Jitterbug’z provides fun for all ages

Kory Savage/The News Jitterbug’z Dance Club and Arcade has a variety of arcade games, concessions and a large dance hall.
Kory Savage/The News Jitterbug’z Dance Club and Arcade has a variety of arcade games, concessions and a large dance hall.

Kory Savage/The News
Jitterbug’z Dance Club and Arcade has a variety of arcade games, concessions and a large dance hall.

Whether you can cut a rug and jitterbug, or resort to corny dance moves like the sprinkler and the cabbage patch, people of all ages dance.

Named after the dance, Murray’s Jitterbug’z Dance Club and Arcade opened July 4.

The building is located at 1306 S.  12th Street.  Jitterbug’z is made up of two separate halls, one for the arcade, concessions and party rooms and the other is a large, open room with a dance floor, deejay booth and pool tables on the other end.

The building boasts tinted windows on the outside with hours of operation and amenities they offer inside painted on them.

Bright lime green, firey orange, mellow yellow, electric blue walls and accents welcome guests when they enter the arcade. The dance hall walls are darker for effective lighting when the music is bumping.

Jitterbug’z currently has 10 arcade games and expects to get about 10 more to be delivered throughout the next few months.

There are two rooms available to guests to rent out to play video games on the XBox One or PlayStation 4.

The concessions area offers Coke products and a variety of food options, including hot dogs, nachos and pizza provided by Gatti’s Pizza.

In March, Jitterbug’z owner, Brad Billington, began the process of opening the dance club and arcade.   Before opening Jitterbug’z, Billington’s business across the state line lost customers, in part because of the Murray City Council vote to extend drinking hours to 1:30 a.m. in October 2013, he said.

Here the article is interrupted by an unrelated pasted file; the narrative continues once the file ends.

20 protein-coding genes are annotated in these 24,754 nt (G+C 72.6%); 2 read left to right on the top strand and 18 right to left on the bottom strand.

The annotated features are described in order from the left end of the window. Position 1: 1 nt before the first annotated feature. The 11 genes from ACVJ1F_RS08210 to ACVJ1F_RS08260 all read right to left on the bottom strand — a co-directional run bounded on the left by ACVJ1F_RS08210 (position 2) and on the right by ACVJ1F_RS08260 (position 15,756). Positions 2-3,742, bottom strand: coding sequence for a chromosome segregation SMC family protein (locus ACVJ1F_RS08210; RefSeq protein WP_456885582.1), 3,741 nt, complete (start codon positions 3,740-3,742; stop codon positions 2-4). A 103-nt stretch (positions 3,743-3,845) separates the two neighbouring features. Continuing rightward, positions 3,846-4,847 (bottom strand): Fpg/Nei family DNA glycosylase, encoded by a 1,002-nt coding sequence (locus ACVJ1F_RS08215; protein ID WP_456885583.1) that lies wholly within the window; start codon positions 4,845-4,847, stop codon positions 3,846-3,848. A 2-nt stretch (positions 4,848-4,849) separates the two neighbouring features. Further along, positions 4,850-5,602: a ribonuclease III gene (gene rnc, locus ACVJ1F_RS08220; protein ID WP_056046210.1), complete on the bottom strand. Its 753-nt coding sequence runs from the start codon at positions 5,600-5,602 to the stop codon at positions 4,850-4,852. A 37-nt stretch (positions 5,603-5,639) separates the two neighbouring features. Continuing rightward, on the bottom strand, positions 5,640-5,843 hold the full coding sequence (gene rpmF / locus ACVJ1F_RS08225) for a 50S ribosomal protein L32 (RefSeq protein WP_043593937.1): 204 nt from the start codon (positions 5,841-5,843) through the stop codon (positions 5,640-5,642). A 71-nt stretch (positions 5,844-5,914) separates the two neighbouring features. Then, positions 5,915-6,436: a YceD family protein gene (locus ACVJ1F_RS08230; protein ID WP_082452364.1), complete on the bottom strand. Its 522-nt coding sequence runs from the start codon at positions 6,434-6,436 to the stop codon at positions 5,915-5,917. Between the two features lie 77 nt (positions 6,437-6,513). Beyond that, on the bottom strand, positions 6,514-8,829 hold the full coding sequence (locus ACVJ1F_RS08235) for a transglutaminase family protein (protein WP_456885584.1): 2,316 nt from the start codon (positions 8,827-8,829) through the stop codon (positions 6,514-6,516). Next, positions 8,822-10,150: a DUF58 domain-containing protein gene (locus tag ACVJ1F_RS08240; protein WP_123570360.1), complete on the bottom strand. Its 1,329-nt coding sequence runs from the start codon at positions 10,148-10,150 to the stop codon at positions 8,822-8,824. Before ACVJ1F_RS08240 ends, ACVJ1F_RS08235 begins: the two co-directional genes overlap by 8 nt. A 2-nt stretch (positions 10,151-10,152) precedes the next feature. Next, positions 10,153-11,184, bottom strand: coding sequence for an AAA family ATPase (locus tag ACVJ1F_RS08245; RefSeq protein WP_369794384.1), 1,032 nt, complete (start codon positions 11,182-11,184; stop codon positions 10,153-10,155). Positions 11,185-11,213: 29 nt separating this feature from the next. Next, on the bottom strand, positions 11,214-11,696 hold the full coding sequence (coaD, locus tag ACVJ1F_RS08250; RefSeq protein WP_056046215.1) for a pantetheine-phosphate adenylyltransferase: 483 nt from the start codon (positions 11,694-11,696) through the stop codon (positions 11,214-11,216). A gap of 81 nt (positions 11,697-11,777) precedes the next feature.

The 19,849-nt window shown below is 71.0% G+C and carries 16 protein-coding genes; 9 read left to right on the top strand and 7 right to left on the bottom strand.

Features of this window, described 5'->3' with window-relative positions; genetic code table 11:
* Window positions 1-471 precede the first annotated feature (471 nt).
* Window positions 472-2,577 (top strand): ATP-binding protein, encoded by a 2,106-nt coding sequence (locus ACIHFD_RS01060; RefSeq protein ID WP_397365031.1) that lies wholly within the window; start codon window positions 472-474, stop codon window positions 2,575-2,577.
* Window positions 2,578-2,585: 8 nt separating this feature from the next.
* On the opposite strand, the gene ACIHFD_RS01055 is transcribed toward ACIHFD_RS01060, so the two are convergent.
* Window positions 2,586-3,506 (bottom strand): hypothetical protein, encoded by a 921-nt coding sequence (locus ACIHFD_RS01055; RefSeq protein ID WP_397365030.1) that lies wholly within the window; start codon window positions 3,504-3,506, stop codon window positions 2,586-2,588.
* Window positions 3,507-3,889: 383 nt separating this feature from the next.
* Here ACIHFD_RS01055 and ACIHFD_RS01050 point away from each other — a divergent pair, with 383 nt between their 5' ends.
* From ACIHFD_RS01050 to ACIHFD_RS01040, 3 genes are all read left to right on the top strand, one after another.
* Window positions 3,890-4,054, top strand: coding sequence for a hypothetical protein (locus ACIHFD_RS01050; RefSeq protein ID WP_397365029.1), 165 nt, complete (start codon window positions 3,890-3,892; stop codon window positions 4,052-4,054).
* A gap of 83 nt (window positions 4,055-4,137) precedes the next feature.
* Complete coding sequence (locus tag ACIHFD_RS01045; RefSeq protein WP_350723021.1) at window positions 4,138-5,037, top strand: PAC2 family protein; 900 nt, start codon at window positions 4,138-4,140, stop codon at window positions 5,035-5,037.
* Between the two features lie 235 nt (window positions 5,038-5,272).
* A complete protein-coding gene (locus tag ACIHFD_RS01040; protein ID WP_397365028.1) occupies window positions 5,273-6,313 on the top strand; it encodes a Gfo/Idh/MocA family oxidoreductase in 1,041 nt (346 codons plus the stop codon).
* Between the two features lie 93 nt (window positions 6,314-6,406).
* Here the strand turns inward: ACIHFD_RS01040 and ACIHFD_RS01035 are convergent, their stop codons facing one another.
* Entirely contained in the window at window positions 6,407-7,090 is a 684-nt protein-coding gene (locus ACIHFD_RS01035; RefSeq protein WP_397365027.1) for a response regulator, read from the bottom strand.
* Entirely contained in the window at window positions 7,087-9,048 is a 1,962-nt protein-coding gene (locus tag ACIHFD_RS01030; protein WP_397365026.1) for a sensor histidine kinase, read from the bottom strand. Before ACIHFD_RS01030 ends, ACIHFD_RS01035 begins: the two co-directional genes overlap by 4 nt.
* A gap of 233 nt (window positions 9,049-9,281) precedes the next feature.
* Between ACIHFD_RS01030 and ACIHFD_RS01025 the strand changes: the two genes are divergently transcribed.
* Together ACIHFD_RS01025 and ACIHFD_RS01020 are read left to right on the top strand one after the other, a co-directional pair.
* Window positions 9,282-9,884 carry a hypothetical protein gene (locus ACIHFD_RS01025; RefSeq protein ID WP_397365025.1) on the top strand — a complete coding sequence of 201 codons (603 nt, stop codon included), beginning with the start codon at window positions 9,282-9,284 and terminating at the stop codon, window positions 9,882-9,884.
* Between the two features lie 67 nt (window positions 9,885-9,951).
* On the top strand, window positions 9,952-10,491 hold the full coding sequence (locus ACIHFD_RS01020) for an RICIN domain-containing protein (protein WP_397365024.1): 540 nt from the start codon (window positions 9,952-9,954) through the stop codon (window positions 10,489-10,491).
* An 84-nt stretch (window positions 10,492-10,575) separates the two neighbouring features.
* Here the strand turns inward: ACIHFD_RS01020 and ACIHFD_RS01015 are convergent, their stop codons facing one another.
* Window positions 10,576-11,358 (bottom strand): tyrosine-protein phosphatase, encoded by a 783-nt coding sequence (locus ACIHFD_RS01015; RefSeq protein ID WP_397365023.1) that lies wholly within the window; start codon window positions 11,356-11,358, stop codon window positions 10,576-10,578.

“We previously owned Cosmo’s, which was a bar, in Puryear, Tenn.,” Billington said. “We decided once Murray extended their drinking hours, it kind of hurt business. We thought we could do something to bring the crowd back, but our only other option was to move to Murray and try out the (the dance club and arcade) on the youth first to see how it would go over.”

Billington said  Cosmo’s went from 350 to 400 customers every Saturday night to 90 people as soon as the drinking hours were extended.

After three months of renovations, Jitterbug’z opened to the public mid-summer. Billington, his wife and his father-in-law opened the business’ doors to teens for dance nights, birthday parties and as a place to hang out. Billington said, however, the high school and middle school students did not show as much interest as expected.

“We had an issue with the high schoolers and middle schoolers dwelling together,” Billington said. “The high schoolers don’t really want to hang out with the middle schoolers, and that kind of threw us off. But now, we are venturing to many other things.”

In the interest of attracting more faces to Jitterbug’z, Billington and his family members brainstormed ways to have a little something for every age group.

Wednesday night is now host to line dancing for anyone ages 18 and up. Thursday nights are reserved for college students. For now, Friday nights are open for 18 and under.

The business has allowed groups of college students to host dance parties and other events there as well.

“We allowed a fraternity to host a back to school bash and that went over really well,” Billington said. “We had 360 people attend. We stopped at 360 – our capacity is about 400, but I don’t think we should try to fit 400 people in there.”

While the original intent to target the youth in the area did not work out as well for Jitterbug’z, Billington said overall, Jitterbug’z ventures to branch out and bring in more people have been successful.

“I know how it is with new business,” Billington said. “No new business just pops off unless you’re the Cook Out and you just get lucky one day when McDonald’s is shut down. Something new like this takes a little while to catch on. The good thing is we don’t get the same kids every Friday. We are starting to see new faces.”

Billington said he looks forward to the opportunities he will have to expand the business and provide a place to cut a rug for not only college students, but the entire community.

Story by Hunter HarrellFeatures Editor